In January we welcome back Associate Dean Maria Cimitile, who has just returned from a productive sabbatical--but why stay in Tuscany when you can have West Michigan in January? Maria will dive back into her portfolio of responsibilities including assessment, facilitating the CLAS Futures Committee (which is progressing the strategic plan), working with the CLAS Curriculum Committee, assisting in the design of the new CLAS Advising Center, seeing faculty candidates, and teaching a course. But a word of thanks and recognition is due to Interim Associate Dean Sherril Soman. We are very grateful to her for handling this challenging position with great aplomb and with her sense of humor intact. Sherril will continue to do some project work for the College, including the prerequisite checking and the development of an interdisciplinary pharmacology proposal. But if you see Sherril, by all means thank her for her devoted work and wonderful accomplishments in Fall Semester. In January, Associate Dean Gary Stark will be checking on low-enrolled courses and facilitating the personnel review and salary adjustment processes. Associate Dean Jann Joseph will be teaching HNR 242, supporting three grant writing groups in CLAS, supporting remodels in PAD, working on faculty start up requests with Pat Haynes and me, assigning offices, working with Facilities on layout of spaces in the NAB, beginning the work toward the 2008 Sabbatical Showcase, reviewing proposals from APs for professional development funds, and providing liaison to the FDC. I enjoyed teaching an argumentation class during the Fall semester, and have begun thinking about a campaigns course for Fall '08 that I'll team-teach with Professor Danielle Wiese. Short term, though, it'll be my assignment, and my pleasure, to interview upwards of 100 candidates for faculty positions. I know we'll bring in great people. They say you should start as you intend to finish. We're off to a very good start to 2008, which I hope is a very happy and productive year for you; let's make it a great year for our students!
Cabeza de Chorlito, a Spanish e-Magazine
By Zulema Moret, Nina Namaste and Maria Villalobos-Buehner (MLL)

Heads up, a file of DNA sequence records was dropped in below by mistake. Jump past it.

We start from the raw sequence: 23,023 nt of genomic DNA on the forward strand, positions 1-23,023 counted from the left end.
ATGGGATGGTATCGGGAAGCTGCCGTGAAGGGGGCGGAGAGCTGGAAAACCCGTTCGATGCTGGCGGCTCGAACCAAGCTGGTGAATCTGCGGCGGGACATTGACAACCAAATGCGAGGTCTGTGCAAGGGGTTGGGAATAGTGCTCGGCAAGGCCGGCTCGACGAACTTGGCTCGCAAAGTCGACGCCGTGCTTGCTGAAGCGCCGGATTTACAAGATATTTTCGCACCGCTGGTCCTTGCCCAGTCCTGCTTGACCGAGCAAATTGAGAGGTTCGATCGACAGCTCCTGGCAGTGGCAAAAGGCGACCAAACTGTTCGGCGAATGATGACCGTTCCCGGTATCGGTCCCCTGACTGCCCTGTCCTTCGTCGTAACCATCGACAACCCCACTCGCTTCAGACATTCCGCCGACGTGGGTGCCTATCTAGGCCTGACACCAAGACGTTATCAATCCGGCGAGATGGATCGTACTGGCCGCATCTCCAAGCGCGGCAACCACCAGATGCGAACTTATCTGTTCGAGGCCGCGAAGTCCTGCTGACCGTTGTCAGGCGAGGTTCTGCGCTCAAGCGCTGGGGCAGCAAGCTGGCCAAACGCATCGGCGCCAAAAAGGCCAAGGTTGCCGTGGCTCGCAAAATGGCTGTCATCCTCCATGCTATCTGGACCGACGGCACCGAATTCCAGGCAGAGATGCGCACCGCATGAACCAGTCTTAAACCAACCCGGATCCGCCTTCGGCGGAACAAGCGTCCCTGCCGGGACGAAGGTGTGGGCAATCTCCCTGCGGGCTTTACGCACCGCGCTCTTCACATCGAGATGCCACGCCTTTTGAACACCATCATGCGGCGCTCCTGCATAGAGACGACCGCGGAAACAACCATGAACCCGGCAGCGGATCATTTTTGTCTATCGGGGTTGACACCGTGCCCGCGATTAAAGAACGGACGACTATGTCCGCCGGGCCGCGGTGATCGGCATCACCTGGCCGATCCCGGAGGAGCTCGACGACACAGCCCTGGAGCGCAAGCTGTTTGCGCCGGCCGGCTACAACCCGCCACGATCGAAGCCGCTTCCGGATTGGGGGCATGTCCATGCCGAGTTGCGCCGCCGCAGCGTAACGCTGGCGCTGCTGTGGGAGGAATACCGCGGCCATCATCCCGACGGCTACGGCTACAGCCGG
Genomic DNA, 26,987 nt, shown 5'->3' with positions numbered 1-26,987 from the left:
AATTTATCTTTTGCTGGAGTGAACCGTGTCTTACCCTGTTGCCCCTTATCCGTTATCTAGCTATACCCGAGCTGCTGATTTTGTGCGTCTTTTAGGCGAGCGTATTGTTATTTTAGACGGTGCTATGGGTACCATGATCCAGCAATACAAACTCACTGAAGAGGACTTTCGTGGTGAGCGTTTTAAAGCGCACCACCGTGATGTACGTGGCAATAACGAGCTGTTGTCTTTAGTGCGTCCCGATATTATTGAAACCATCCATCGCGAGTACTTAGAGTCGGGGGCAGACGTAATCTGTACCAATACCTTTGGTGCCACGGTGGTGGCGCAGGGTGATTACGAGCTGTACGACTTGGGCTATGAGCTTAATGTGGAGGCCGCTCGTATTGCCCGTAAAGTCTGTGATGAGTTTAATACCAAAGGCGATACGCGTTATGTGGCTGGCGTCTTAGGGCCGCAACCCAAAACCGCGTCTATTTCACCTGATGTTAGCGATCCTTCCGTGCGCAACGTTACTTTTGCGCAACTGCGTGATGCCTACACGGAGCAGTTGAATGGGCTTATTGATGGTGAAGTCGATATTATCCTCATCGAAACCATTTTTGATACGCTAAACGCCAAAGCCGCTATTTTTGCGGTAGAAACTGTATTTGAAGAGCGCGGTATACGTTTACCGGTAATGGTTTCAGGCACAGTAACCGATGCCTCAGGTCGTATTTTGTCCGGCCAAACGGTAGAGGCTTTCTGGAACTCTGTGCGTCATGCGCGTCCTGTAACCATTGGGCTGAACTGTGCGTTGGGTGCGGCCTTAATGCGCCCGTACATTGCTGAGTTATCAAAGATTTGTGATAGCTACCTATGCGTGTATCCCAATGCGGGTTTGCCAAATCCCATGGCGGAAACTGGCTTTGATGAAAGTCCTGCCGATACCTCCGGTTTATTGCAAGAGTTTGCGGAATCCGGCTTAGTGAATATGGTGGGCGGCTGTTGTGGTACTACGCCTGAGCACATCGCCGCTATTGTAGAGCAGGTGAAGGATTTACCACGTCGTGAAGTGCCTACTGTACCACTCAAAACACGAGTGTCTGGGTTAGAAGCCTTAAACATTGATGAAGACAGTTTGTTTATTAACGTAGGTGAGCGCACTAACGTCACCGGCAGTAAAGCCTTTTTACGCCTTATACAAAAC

Cabeza de Chorlito is an interdisciplinary project resulting in an e-magazine. The Magazine was created as a tool of communication between GVSU students, faculty, and readers from other colleges and universities. This pedagogical resource promotes the writing, reading and exchange of ideas and opinions. This is our third year and we published one issue per year, with the collaboration of an assistant student. This year our assistant student is Mallory Morell. The idea was born in the Spanish Section of Modern Languages and Literatures between Prof. Natalia Gómez and Prof. Zulema Moret, to promote writing, reading and learning of culture in different Spanish courses. In the two years since its inception, support has been received from the PEW Faculty Teaching & Learning Center, which provided a grant to pay our assistant student. The name of the Magazine was chosen by group of students and means "the head of an artist, a poet, who is in someway a little out of his or her mind", but 'chorlito' also means 'small bird', so while "the head of a small bird called chorlito" would be the literal translation of the name, but recalls the extended meaning to those people who are in some way 'out of their mind' sometimes. Then, with the patient support of Ben Rapin of the web team, we designed the Magazine with two versions per issue that could be used in class as a PDF. We are very thankful to the help of so many people from Technology and our Department. The majority of the copy for these issues was produced in our classes: compositions, cultural events, interviews, chronicles, poetry, short stories, linguistic games, recipes... At the present Cabeza de Chorlito has a committee consisting of Prof. Nina Namaste, Prof. Maria Villalobos- Buehner and Prof. Zulema Moret. At this point, we are trying to create a Committee of students to involve them in the organization of the materials, to explain the relation between the Magazine and other groups and courses, and to work as 'journalists'. If this new group works consistently then we can try to open the Magazine to other Universities and to promote the reading abroad. We believe that when somebody reads the text you wrote this text acquires a new dimension: the dimension that the act of reading gives to the text and resulting self-esteem is very important for both the writer and the reader. In the present stage of the Magazine, we plan to include material about faculty and students outside of Grand Valley, through interviews that detail their projects and aspirations. We also plan to include copy written by lower level students. Maria Villalobos-Buehner will be the main facilitator for this task considering that she is the co-coordinator of lower levels in our Department. We plan to increase our production to twice a year in the future and to include more diverse production: a bilingual section of Latin American Studies, a section on Travel and Studying Abroad, more presence for what's happening on campus and in the Hispanic Community, and a section with texts sent by foreign students particularly those in Hispanic countries. We plan to include clips, PowerPoint shows, and short student-produced videos. We invite our faculty to participate actively by expressing their interests and including their writing. We hope they will consider Cabeza de Chorlito a tool which can be easily included in their courses. The Magazine has the potential to be a fabulous teaching tool. The more students who submit material, the more faculty who use the website in their classes, the more potential it has to impact greatly the community. Given our different interests, we plan diverse offerings for future issues as we try to create a larger language-learning community.